Replication researchers cite inflated effect sizes as a major cause of replication failure. It turns out this is an inevitable consequence of significance testing. The reason is simple. The p-value you get from a study depends on the observed effect size, with more extreme observed effect sizes giving better p-values; the true effect size plays no role. Significance testing selects studies with good p-values, hence extreme observed effect sizes. This selection bias guarantees that on average, the observed effect size will inflate the true effect size. The overestimate is large, 2-3x, under conditions typical in social science research. Possible solutions are to increase sample size or effect size or abandon significance testing.
 By “inflate” I mean increase the absolute value.
Figure 1 illustrates the issue using simulated data colored by p-value. The simulation randomly selects true effect sizes, then simulates a two group difference-of-mean study with sample size n=20 for each true effect size. The effect size statistic is standardized difference, aka Cohen’s d, and p-values are from the t-test. The figure shows a scatter plot of true vs. observed effect size with blue and red dots depicting nonsignificant and significant studies. P-values are nonsignifiant (blue) for observed effect sizes between about -0.64 and 0.64 and improve as the observed effect size grows. The transition from blue to red at ± 0.64 is a critical value that sharply separates nonsignificant from significant results. This value depends only on n and is the least extreme significant effect size for a given n.
Technical note: The sharpness of the boundary is due to the use of Cohen’s d in conjunction with the t-test. This pairing is mathematically natural because both are standardized, meaning both are relative to the sample standard deviation. In fact, Cohen’s d and the t-statistic are essentially the same statistic, related by the identities d = t∙sqrt(2/n) and t = d∙sqrt(2/n) (for my simulation scenario).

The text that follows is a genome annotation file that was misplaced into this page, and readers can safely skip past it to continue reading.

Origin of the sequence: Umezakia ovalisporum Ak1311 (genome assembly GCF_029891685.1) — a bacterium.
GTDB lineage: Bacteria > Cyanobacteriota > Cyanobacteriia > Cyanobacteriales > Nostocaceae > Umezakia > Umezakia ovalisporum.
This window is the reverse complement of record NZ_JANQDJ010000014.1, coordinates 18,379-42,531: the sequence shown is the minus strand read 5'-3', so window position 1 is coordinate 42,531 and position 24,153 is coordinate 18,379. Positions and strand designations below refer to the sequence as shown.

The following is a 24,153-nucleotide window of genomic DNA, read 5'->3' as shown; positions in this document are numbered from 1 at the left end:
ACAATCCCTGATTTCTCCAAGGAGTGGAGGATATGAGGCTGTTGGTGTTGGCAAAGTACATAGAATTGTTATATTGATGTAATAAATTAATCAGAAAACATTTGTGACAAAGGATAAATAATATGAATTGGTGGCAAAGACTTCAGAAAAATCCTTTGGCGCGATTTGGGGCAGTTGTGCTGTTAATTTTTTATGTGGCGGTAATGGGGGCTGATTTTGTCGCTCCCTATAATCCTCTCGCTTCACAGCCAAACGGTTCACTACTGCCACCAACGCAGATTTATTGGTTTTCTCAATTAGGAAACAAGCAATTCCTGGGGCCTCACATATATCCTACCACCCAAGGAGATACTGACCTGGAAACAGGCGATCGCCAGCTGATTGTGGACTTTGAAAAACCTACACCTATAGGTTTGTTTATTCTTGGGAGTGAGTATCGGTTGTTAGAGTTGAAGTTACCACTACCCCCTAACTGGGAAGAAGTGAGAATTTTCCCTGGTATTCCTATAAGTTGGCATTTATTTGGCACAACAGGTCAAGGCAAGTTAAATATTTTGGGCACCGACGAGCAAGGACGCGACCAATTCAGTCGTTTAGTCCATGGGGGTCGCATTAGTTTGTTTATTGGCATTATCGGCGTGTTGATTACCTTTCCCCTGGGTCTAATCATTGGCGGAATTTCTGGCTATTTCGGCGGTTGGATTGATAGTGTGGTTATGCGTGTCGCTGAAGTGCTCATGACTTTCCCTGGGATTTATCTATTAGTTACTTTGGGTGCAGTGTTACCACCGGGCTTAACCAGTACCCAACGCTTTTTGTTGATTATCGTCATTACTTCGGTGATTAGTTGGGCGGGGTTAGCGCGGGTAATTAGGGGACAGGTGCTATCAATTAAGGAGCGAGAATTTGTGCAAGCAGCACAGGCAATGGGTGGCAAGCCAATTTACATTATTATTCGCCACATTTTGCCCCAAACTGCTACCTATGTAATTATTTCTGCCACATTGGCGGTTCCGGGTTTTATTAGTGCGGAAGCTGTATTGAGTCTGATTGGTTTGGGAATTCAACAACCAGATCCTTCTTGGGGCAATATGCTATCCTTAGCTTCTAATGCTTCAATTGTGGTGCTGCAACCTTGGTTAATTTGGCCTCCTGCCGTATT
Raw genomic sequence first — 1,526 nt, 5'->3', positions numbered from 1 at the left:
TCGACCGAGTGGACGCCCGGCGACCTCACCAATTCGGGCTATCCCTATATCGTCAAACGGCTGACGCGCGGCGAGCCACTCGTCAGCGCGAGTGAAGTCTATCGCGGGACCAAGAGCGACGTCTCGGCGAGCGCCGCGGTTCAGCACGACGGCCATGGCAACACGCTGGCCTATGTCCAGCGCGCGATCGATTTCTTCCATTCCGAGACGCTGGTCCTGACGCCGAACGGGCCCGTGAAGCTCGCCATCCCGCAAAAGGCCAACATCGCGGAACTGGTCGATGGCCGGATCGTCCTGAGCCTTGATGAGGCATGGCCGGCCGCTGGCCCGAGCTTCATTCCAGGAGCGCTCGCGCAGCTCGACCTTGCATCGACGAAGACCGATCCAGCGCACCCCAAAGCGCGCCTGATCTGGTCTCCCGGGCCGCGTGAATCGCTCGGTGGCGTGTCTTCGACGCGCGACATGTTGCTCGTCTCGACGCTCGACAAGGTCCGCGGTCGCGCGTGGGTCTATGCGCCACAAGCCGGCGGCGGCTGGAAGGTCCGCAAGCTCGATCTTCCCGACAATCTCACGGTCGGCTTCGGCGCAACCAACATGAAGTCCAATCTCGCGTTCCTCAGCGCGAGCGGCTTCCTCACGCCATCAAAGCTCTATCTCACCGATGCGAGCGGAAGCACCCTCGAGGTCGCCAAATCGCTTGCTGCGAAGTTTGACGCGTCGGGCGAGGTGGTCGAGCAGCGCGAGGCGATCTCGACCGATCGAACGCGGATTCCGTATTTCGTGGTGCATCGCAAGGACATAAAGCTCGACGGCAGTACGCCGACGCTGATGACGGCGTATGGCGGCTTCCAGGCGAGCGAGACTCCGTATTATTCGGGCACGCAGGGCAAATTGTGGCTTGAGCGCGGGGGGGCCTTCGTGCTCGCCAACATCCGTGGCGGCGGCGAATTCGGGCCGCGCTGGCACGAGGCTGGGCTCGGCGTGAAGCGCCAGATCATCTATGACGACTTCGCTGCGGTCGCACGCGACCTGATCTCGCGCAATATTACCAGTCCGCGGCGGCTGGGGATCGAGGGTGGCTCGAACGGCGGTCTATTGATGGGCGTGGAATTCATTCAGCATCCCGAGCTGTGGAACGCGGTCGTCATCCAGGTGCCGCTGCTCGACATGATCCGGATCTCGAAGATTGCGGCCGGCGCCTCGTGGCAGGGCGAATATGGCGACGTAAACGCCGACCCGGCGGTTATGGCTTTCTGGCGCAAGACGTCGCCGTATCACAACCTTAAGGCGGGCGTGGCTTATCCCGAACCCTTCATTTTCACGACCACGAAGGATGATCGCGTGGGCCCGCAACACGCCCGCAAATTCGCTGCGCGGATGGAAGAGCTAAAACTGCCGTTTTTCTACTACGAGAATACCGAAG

The average significant effect size depends on both d and n. I explore this with a simulation that fixes d to a few values of interest, sets n to a range of values, and simulates many studies for each d and n.
From what I read in the blogosphere, the typical true effect size in social science research is d=0.3. Figure 2 shows a histogram of observed effect sizes for d=0.3 and n=20. The significant results are way out on the tails, mostly on the right tail, which means the average will be large. Figure 3 shows the theoretical equivalent of the histogram (the sampling distribution) for the same parameters and two further cases: same d but larger n, and same n but larger d. Increasing n makes the curve sharper and reduces the critical effect size, causing much more of the area to be under the red (significant) part of the curve. Increasing d slides the curve over, again putting more of the area under the red. These changes reduce the average significant effect size bringing it closer to the true value.
Figure 4 plots the average significant effect size for d between 0.3 and 0.7 and n ranging from 20 to 200. In computing the average, I only use the right tail, reasoning that investigators usually toss results with the wrong sign whether significant or not, as these contradict the authors’ scientific hypothesis. Let’s look first at n=20. For d=0.3 the average is 0.81, an overestimate of 2.7x. A modest increase in effect size helps a lot. For d=0.5 (still “medium” in Cohen’s d vernacular), the average is 0.86, an overestimate of 1.7x. For d=0.7, it’s 0.93, an overestimate of 1.3x. To reduce the overestimate to a reasonable level, say 1.25x, we need n=122 for d=0.3, but only n=47 for d=0.5, and n=26 for d=0.7.
Significance testing is a biased procedure that overestimates effect size. This is common knowledge among statisticians yet seems to be forgotten in the replication literature and is rarely explained to statistics users. I hope this post will give readers a visual understanding of the problem and under what conditions it may be worrisome. Shravan Vasishth offers another good explanation in his excellent TRN post and related paper.
You can mitigate the bias by increasing sample size or true effect size. There are costs to each. Bigger studies are more expensive. They’re also harder to run and may require more study personnel and study days, which may increase variability and indirectly reduce the effect size. Increasing the effect size typically involves finding study conditions that amplify the phenomenon of interest. This may reduce the ability to generalize from lab to real world. All in all, it’s not clear that the net effect is positive.
A cheaper solution is to abandon significance testing. The entire problem is a consequence of this timeworn statistical method. Looking back at Figure 1, observed effect size tracks true effect size pretty well. There’s uncertainty, of course, but that seems an acceptable tradeoff for gaining unbiased effect size estimates at reasonable cost.